This is the story of my first Ludum Dare game jam (I participated in the compo category where you must develop a completely original game - original gameplay, art, sounds, code, etc - in 48 hours as a solo developer).
The text following the title screen image below is a combination a couple of blog posts I wrote on the ludum dare feed soon after finishing and submitting my game. I am reproducing those posts (with some small edits) here on results day (posted at the bottom). You can see/play my game here.
It's done! My first ever game jam, first ever game built with unity (or any engine for that matter), as well as many other firsts, and I'm exhausted. After spending the first few hours of the jam still fumbling through bought but lightly used Udemy courses in unity, trying to figure out how I'd implement some basic mechanics, I'm somewhat shocked I managed to get something done on time. It's no masterpiece but it's something.
The unity project started out as something reasonable but quickly morphed into a spaghetti monster that if hunted would provide enough to feed the whole of Italy for a month. Drag and drop components into various script fields, access variables across objects like everybody's variable belongs to everybody (comrade), but in the end it all somehow kinda works.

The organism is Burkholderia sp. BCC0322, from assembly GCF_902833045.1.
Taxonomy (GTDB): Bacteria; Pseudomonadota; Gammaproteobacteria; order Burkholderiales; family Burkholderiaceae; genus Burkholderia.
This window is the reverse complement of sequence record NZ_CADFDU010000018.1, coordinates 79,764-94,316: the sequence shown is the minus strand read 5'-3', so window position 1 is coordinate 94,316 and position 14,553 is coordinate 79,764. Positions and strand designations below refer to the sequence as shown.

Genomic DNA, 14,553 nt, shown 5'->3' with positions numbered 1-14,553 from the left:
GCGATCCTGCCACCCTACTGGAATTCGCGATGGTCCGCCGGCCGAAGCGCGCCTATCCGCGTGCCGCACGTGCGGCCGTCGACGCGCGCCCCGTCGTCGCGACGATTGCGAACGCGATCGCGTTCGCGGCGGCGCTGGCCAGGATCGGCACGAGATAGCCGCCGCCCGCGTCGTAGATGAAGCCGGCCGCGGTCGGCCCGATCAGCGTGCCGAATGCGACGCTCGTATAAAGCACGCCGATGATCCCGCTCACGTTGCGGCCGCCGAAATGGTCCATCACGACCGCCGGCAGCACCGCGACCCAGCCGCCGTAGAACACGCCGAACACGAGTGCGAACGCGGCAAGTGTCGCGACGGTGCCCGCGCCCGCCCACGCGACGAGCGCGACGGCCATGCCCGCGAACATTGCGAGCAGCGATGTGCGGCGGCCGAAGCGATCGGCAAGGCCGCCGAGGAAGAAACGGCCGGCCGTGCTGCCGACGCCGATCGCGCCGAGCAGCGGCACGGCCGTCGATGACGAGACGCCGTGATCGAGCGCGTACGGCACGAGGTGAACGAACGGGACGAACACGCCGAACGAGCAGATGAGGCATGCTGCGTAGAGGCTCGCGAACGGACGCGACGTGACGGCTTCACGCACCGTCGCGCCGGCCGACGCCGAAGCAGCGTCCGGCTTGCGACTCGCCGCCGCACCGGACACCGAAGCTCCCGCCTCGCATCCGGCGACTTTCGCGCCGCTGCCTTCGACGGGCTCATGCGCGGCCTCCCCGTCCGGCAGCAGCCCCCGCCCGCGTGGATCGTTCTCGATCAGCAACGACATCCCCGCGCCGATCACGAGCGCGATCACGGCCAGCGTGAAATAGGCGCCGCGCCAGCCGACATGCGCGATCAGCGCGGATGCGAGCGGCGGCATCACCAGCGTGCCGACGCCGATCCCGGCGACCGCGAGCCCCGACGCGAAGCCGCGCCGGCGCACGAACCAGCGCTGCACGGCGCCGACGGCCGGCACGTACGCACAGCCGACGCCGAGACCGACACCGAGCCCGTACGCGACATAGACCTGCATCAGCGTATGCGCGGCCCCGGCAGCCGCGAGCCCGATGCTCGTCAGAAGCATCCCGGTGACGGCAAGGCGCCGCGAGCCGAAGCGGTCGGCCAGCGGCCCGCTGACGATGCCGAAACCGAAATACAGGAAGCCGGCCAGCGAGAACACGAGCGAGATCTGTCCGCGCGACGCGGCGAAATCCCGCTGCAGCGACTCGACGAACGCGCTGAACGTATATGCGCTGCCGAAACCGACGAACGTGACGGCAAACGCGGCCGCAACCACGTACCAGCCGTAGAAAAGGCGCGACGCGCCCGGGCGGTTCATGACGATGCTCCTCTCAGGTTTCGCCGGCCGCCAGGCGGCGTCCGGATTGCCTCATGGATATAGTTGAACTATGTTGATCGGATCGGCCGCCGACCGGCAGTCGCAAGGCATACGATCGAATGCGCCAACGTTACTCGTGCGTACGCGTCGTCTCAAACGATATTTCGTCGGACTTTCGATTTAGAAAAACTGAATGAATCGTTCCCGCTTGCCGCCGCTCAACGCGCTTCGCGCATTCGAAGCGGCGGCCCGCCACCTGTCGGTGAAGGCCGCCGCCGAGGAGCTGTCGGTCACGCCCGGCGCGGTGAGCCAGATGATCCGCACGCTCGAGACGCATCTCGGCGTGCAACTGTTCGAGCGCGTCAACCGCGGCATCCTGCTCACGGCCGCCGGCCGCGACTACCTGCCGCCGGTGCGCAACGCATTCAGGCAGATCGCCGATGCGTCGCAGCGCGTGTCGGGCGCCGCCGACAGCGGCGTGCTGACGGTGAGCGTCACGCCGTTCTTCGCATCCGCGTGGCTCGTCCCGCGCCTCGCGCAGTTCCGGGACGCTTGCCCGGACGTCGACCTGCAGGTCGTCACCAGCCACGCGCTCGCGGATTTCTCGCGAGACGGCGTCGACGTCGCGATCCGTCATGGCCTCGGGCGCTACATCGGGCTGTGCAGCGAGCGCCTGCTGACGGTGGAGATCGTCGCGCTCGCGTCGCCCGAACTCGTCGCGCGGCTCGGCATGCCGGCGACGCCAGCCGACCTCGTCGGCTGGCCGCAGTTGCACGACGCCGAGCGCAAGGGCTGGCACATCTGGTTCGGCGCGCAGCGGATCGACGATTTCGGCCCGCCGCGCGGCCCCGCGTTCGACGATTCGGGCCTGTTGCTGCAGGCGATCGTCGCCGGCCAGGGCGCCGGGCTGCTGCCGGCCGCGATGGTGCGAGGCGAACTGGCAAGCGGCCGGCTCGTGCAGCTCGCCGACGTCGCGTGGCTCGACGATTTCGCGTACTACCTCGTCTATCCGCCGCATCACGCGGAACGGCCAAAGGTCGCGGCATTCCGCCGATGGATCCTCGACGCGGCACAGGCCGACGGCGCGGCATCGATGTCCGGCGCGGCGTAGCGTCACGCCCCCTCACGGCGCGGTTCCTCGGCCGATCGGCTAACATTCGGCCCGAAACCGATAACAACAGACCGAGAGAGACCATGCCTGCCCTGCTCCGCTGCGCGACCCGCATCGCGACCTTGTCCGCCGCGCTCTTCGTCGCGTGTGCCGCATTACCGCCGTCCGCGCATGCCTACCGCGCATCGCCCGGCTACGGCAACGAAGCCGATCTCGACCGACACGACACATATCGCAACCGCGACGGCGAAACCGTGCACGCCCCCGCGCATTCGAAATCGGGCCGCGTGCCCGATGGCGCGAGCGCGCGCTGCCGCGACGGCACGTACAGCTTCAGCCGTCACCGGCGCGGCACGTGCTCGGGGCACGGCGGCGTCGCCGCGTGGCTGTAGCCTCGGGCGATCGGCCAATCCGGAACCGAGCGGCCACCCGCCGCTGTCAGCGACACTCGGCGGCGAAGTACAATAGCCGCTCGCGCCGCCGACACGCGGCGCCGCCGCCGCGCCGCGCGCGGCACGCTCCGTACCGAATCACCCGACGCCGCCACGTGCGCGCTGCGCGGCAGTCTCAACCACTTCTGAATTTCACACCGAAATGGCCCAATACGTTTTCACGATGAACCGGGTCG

Made fairly heavy use of UI components without really having any ideea how they work and it almost got me in the end. Had my Game view setup to the ludum dare embed resolution the whole weekend only to find out about 20 minutes into the submission hour that a bunch of stuff no longer aligns on any resolution not exactly matching that resolution (and the embedding does not enforce anything). Thankfully managed to fiddle with the project settings enough to generate a build with the specific LD resolution constraint and no webgl full screen bar. The Simpson back fat meme is real.
While I was fully aware of how you must always reduce your scope cuz you aint gonna have the time, looking back on my original feature list, it's amazing how much I thought I could get done. I've never drawn a tile map before in my life and yet here I was planning a city level with buildings, and sidewalks, and hey if I have some extra time maybe some lightning for a cyber punk aesthetic. Yea right.
The jam theme was something I hated on Friday. It seemed gimmicky and not my kind of thing. I figured I would just do something random and ignore the theme. Forced myself however to try and think of something and in the end I'm quite happy with the direction it took me. We're flooded with information, notifications, subscriptions, pop-ups, etc, and I liked trying to shine a light on this ideea of overstimulation by taking it to the extreme. Even managed to get some kind of story out of it. Nothing I'd take to her parents of course, but something that could potentially grow.
You think you get too many notifications now? In the future you will get them every 10 seconds, and you will check all of them out. To not do so would be considered an aberration. This is where the jam theme took me for my submission "Aberration" (game page here - in browser ld embed playable) - my first unity game and gamejam ever.